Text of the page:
SYDNEY (Reuters) - Australia will allow imports of the intoxicating drink kava, Prime Minister Scott Morrison said on Wednesday, as it seeks to forge closer ties with its Pacific neighbors amid growing Chinese interest in the region.
Australia and China have been vying for influence in sparsely populated Pacific island countries that control vast swathes of resource-rich ocean.
Vanuatu last year signed up to China’s Belt and Road initiative, just a few months after Australia promised to bolster its cyber-security capability.
To improve cultural ties, Morrison told reporters in the Vanuatu capital of Port Vila that Australia would remove restrictions on kava, a mildly intoxicating brew that is deeply embedded in the social fabric of Pacific islanders.
“I know it has been an issue for some time, we have agreed that we would be working to ... ease some of the limitations on importation of kava into Australia,” Morrison said.
Imports will begin with a pilot program, he said.
Kava - once the drink of chiefs and spiritual leader - is the Pacific’s favorite tipple and a major export for Vanuatu.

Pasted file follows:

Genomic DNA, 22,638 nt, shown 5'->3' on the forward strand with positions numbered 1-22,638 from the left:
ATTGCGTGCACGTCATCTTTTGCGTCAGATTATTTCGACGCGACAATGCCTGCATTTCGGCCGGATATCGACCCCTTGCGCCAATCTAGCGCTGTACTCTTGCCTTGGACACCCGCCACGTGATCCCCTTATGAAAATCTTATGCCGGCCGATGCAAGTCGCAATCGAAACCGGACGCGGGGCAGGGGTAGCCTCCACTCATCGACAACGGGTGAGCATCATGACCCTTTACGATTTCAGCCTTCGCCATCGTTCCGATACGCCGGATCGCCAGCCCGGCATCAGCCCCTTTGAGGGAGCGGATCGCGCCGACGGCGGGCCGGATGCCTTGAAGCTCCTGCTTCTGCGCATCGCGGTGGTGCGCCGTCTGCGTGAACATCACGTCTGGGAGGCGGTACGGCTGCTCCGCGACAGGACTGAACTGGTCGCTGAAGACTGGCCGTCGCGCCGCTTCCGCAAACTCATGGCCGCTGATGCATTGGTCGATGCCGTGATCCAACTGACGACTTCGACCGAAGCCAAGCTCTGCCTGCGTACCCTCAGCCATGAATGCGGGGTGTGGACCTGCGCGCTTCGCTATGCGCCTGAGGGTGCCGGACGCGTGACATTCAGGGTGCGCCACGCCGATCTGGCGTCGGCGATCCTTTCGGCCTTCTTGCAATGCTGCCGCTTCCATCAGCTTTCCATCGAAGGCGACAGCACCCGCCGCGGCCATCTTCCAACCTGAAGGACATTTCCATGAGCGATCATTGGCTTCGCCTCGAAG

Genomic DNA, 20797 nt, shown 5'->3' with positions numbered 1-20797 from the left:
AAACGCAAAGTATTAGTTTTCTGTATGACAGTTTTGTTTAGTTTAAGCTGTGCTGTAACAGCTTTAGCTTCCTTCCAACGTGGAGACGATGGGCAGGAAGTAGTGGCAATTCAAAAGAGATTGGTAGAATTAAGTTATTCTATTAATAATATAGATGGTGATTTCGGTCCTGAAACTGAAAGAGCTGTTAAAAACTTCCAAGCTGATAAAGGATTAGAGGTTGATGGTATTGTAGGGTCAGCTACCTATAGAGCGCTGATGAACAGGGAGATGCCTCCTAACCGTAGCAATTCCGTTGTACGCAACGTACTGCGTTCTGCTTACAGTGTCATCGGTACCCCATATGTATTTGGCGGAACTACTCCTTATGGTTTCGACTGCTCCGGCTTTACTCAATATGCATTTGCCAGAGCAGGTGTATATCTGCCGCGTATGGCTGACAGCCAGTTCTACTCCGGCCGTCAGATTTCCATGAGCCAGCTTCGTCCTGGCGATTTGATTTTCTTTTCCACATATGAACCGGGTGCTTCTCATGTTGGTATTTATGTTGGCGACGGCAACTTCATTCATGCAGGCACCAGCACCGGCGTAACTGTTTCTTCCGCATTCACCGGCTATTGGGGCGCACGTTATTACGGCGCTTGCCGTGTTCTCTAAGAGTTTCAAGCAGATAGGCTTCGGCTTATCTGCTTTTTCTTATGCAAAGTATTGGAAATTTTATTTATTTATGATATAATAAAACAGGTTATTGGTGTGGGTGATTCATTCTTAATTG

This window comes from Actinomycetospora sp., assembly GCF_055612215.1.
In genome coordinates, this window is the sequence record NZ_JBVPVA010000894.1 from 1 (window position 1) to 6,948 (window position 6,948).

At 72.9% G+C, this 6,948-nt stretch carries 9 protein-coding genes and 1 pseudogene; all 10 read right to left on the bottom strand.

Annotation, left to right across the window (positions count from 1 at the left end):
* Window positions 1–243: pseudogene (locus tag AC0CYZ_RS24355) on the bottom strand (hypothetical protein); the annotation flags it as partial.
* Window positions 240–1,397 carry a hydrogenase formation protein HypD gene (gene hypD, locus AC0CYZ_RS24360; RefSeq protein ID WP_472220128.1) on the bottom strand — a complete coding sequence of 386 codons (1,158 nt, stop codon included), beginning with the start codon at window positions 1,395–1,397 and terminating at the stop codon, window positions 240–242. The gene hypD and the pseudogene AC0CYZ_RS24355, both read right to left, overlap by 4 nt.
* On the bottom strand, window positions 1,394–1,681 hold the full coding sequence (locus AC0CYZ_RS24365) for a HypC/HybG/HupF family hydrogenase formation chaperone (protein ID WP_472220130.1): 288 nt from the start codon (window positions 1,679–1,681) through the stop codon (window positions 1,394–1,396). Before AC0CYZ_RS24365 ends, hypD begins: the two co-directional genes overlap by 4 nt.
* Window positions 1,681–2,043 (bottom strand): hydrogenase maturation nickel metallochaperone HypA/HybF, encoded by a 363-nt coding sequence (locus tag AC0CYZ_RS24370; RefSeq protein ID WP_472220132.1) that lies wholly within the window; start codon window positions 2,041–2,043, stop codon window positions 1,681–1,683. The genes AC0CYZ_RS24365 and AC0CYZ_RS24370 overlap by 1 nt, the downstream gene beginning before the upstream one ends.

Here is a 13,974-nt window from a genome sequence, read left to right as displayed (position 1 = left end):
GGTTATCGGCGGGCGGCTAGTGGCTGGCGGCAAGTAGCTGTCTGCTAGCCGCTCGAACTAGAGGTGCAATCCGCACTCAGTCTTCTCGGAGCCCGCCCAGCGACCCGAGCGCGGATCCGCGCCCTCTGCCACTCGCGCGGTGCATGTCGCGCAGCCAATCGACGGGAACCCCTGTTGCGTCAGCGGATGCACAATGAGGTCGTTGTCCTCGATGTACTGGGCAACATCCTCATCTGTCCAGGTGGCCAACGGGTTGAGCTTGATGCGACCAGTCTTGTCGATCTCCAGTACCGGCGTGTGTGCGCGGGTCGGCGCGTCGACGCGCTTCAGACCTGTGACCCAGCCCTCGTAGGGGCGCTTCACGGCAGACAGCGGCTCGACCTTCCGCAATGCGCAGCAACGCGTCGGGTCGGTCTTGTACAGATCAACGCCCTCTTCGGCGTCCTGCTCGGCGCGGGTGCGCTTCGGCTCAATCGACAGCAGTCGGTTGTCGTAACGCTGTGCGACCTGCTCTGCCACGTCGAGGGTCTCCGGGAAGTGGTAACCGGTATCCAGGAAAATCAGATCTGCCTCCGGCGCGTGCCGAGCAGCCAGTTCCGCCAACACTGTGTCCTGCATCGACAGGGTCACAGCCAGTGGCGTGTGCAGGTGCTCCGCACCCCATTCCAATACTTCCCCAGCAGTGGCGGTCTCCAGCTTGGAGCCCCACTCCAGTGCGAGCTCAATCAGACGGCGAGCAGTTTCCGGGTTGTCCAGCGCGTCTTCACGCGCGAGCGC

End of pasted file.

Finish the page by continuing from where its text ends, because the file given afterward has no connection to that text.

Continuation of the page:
Kava imports to Australia have been restricted since 2007 following concern that some indigenous communities were abusing the drink.
But Australia’s rivalry with China appears to have swung the argument.
“Kava is culturally very significant, tied into many ceremonies in the region. Easing the restrictions will be welcomed in the region,” said Jonathan Pryke of Sydney-based think-tank the Lowy Institute.
Morrison, who become the first Australian prime minister to visit Vanuatu in nearly 30 years, will travel to Fiji on Thursday as part of a Pacific tour.
Australia last year offered Pacific countries up to A$3 billion ($2.16 billion) in grants and cheap loans to build infrastructure.
($1 = 1.3897 Australian dollars)
Reporting by Colin Packham; Editing by Robert Birsel